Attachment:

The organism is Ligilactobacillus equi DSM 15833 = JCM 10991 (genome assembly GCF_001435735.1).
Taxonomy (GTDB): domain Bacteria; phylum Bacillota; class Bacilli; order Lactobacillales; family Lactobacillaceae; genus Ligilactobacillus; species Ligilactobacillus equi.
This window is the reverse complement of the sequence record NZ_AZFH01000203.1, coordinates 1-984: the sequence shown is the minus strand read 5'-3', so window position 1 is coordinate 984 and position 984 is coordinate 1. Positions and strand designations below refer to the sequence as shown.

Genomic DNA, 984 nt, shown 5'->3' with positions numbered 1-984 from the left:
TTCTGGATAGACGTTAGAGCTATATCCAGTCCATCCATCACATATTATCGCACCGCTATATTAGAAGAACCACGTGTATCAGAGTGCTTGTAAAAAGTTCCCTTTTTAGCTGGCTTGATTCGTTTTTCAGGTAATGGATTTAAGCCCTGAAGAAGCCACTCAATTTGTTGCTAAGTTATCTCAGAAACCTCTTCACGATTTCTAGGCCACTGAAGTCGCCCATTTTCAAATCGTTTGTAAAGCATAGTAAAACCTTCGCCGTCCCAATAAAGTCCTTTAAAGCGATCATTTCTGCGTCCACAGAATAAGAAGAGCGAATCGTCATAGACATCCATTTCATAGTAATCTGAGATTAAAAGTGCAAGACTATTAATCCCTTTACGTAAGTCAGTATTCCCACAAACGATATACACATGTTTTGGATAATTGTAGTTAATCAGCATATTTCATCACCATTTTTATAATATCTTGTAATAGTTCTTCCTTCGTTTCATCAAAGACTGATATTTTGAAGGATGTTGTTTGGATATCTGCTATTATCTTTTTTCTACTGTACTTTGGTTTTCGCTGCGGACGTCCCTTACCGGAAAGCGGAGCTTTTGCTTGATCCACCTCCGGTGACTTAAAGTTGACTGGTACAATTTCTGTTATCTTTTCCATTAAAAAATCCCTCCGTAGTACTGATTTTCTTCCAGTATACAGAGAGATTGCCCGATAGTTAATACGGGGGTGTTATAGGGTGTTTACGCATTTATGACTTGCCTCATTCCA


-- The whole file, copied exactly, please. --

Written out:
The organism is Ligilactobacillus equi DSM 15833 = JCM 10991 (genome assembly GCF_001435735.1).
Taxonomy (GTDB): domain Bacteria; phylum Bacillota; class Bacilli; order Lactobacillales; family Lactobacillaceae; genus Ligilactobacillus; species Ligilactobacillus equi.
This window is the reverse complement of the sequence record NZ_AZFH01000203.1, coordinates 1-984: the sequence shown is the minus strand read 5'-3', so window position 1 is coordinate 984 and position 984 is coordinate 1. Positions and strand designations below refer to the sequence as shown.

Genomic DNA, 984 nt, shown 5'->3' with positions numbered 1-984 from the left:
TTCTGGATAGACGTTAGAGCTATATCCAGTCCATCCATCACATATTATCGCACCGCTATATTAGAAGAACCACGTGTATCAGAGTGCTTGTAAAAAGTTCCCTTTTTAGCTGGCTTGATTCGTTTTTCAGGTAATGGATTTAAGCCCTGAAGAAGCCACTCAATTTGTTGCTAAGTTATCTCAGAAACCTCTTCACGATTTCTAGGCCACTGAAGTCGCCCATTTTCAAATCGTTTGTAAAGCATAGTAAAACCTTCGCCGTCCCAATAAAGTCCTTTAAAGCGATCATTTCTGCGTCCACAGAATAAGAAGAGCGAATCGTCATAGACATCCATTTCATAGTAATCTGAGATTAAAAGTGCAAGACTATTAATCCCTTTACGTAAGTCAGTATTCCCACAAACGATATACACATGTTTTGGATAATTGTAGTTAATCAGCATATTTCATCACCATTTTTATAATATCTTGTAATAGTTCTTCCTTCGTTTCATCAAAGACTGATATTTTGAAGGATGTTGTTTGGATATCTGCTATTATCTTTTTTCTACTGTACTTTGGTTTTCGCTGCGGACGTCCCTTACCGGAAAGCGGAGCTTTTGCTTGATCCACCTCCGGTGACTTAAAGTTGACTGGTACAATTTCTGTTATCTTTTCCATTAAAAAATCCCTCCGTAGTACTGATTTTCTTCCAGTATACAGAGAGATTGCCCGATAGTTAATACGGGGGTGTTATAGGGTGTTTACGCATTTATGACTTGCCTCATTCCA